As we read this book, we discover a man who had strong religious and ethical convictions. He was theologically conservative, engaging in conversation with, among others, Francis Schaeffer, with whom he developed a strong relationship. In fact, Thornbury shares how Norman wanted to create a community akin to L’Abri in Hollywood. He took conservative moral positions, and yet spent a lot of time with secular folks—perhaps to witness to them, but also enjoying their company. He married twice, and both marriages had problems, perhaps because he never really understood women and struggled with sex. His first marriage was to a woman who emerged from a Christian family but was attracted to the high life of Hollywood. She was beautiful, wanted to be a model, and pursued that world, got involved with drugs and posed for porn magazines, all the while complicating Norman’s image as a Christian evangelist.
Norman’s marriages, relationships with secular musicians, and his own often acerbic personality combined with mistakes in his business life, created difficulties with the church and fellow Christian musicians. One of Norman's problems stemmed from his vision of the music he sought to create. He wanted to express his faith through his music, but he didn't want to only reach the church-going public (the folks who often lined up to see the Calvary Chapel groups). He was highly critical of many of these groups, groups and singers I enjoyed at the time, believing that they weren’t up to his standards. He often found their music to be cheesy and shallow, while he sought to write more pointed and provocative pieces, while being frustrated that it was his more explicitly Christian songs that got him positive attention from fans.
One of the aspects of the book that stands out is the somewhat seedy nature of the Christian music business. There are accounts here of jealousy, gossip, rumor-mongering, unethical business practices, and more. In other words, things weren't all that different in the Christian music world than in the secular music world. Indeed, apparently there was sex and drugs involved there as well. As I read the account, I thought back to my earlier days, and remembering that I was supposed to go and hear these groups without having a concert mentality. It’s important to remember as one reads the account that Norman was both a participant and a victim of this world of church and music.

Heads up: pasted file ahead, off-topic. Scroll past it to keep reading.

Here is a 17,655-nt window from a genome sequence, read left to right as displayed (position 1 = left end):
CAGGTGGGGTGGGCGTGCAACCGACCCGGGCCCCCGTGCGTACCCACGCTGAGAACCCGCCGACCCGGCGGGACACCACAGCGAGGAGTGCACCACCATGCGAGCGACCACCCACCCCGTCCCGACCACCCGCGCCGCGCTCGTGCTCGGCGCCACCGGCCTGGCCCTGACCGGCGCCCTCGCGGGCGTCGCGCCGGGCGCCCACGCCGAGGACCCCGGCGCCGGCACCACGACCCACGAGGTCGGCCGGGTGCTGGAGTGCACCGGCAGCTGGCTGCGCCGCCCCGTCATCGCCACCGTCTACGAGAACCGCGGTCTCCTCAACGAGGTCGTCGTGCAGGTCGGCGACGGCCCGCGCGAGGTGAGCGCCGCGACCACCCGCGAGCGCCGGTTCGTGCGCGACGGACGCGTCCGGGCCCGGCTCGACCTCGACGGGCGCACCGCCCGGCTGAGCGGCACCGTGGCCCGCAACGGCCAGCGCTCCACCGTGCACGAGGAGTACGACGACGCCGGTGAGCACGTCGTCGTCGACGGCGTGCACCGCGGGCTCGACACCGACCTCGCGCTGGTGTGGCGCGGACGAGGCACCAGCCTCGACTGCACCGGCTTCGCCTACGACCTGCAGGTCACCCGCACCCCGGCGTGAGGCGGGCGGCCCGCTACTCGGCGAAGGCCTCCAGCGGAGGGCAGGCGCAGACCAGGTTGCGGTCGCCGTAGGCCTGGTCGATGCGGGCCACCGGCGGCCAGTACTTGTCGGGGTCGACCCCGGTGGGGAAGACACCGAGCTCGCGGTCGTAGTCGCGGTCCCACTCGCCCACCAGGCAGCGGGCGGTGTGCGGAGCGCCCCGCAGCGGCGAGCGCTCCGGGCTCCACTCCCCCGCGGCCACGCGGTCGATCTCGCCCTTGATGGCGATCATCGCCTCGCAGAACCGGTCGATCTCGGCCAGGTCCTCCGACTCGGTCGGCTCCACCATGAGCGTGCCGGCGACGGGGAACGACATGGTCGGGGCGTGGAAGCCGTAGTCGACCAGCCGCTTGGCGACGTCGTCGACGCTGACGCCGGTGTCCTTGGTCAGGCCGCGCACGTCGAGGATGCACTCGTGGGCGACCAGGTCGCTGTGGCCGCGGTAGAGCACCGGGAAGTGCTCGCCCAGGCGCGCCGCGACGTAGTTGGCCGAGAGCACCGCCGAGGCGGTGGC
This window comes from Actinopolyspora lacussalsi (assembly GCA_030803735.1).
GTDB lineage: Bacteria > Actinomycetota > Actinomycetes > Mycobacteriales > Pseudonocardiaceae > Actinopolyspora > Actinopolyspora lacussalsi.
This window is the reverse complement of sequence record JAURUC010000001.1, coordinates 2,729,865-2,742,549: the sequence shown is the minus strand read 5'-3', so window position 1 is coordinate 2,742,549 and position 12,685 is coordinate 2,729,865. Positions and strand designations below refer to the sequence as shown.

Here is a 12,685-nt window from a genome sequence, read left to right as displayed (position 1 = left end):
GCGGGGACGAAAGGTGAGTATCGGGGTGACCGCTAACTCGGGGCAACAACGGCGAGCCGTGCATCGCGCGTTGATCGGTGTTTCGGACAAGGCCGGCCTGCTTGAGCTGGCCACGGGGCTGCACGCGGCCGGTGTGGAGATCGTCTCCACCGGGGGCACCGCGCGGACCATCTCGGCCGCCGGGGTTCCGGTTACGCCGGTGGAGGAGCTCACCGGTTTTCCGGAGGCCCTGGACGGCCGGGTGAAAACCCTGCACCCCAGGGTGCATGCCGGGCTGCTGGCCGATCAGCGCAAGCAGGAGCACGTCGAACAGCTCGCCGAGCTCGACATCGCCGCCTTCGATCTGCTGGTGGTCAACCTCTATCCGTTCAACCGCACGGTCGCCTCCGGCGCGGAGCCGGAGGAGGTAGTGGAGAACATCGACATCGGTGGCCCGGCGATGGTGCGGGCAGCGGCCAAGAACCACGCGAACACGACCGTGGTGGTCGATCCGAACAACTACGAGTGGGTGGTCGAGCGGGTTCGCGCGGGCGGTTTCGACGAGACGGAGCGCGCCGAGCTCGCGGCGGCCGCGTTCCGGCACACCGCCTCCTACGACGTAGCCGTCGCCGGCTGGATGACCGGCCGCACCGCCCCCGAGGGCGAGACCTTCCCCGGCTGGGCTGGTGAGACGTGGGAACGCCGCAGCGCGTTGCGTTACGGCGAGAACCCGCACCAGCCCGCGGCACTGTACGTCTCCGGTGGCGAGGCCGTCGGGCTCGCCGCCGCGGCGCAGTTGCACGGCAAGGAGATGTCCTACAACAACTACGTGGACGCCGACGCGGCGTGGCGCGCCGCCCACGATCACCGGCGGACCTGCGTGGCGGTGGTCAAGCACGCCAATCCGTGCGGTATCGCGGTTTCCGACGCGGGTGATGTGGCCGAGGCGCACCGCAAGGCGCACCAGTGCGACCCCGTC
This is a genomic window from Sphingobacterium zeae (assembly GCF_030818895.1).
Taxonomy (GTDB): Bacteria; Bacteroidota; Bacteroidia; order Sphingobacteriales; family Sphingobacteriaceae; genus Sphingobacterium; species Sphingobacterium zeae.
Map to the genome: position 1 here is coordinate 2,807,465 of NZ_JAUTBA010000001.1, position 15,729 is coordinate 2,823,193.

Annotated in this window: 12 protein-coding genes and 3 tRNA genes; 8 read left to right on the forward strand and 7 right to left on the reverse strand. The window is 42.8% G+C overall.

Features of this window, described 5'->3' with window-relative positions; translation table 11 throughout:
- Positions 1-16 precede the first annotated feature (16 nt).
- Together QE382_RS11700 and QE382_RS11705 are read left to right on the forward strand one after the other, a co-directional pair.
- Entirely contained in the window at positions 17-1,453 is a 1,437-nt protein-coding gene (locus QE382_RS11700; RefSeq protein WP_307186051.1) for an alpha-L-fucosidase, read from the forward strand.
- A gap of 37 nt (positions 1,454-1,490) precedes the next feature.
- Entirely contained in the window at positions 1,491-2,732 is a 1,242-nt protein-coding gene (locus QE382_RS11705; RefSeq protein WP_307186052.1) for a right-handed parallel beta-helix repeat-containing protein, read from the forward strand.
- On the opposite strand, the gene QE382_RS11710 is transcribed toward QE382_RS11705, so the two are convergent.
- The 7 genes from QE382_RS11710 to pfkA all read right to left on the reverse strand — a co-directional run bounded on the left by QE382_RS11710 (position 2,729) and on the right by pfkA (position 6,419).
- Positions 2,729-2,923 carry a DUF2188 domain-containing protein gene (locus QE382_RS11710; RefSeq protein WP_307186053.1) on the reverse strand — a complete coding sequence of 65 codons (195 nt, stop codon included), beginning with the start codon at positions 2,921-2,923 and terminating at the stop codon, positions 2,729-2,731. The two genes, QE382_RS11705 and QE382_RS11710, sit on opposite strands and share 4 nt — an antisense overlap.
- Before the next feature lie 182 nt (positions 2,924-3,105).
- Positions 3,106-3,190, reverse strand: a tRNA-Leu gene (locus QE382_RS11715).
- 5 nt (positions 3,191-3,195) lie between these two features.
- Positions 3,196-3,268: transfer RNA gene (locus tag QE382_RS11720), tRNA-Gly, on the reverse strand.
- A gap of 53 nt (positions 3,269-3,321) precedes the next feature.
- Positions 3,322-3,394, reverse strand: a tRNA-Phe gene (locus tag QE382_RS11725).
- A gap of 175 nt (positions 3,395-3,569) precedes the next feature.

The book’s closing chapter is titled “Jesus versus Larry Norman.” His life was cut short by a heart attack at age 61. He had long since moved from the center of the Christian music world, which in many ways, he launched. He lived with poor health and with many broken relationships. He had moved from Hollywood to Oregon. Questions about his past began to emerge that tarnished the reputation he had worked so hard to create. He had sought to demonstrate in his own music that the devil wasn’t the only one who had good music. One could embrace Jesus and still create good, culturally relevant music. That was his aim, even if he wasn’t rewarded either by the church or the broader culture. In the book’s epilogue, Thornbury closes with these words:
Larry Norman believed in a world of objective truth and religious meaning and a strict code of ethics but died of a heart attack before his sins could find him out. He lived in a world where Jesus loved him, and this he knew. But he loved himself too, which in the final analysis, turns out to be the hardest thing for the rest of us left here on planet Earth to do. (p. 254)
The heady days of Larry Norman's musical genius are long past. For many the name doesn't ring a bell. It appears that many of my Mainline friends of my generation have never heard of him, at least not by name. They might remember hearing a song or two, most likely the most explicitly religious of these songs, but his name remains unknown. I have other friends, friends who were with me that night in Portland, who most assuredly remember Larry Norman. I expect they would find this book eye opening, not only what it has to say about Norman, but what it has to say about that Christian subculture we lived in back in the 1970s.
I found the book fascinating and enlightening. Even if you did not experience the early Christian music scene, and don’t remember Norman or any of his contemporaries, I highly recommend this book. It’s not a fun read, but an important one, because it not only provides insight into Norman's life, but also the Christian subculture that continues to perplex many in our culture. It also brings to life the debate that has existed within the Christian community about the proper place of music. Norman raised the question that many of us also raise. That is, "why should the devil have all the good music?" Perhaps that is its greatest gift. Even if you don't know the name, you may find this to be revelatory concerning the way in which religious subcultures develop within the broader culture, are sustained by that culture, and often fall victim to their own success.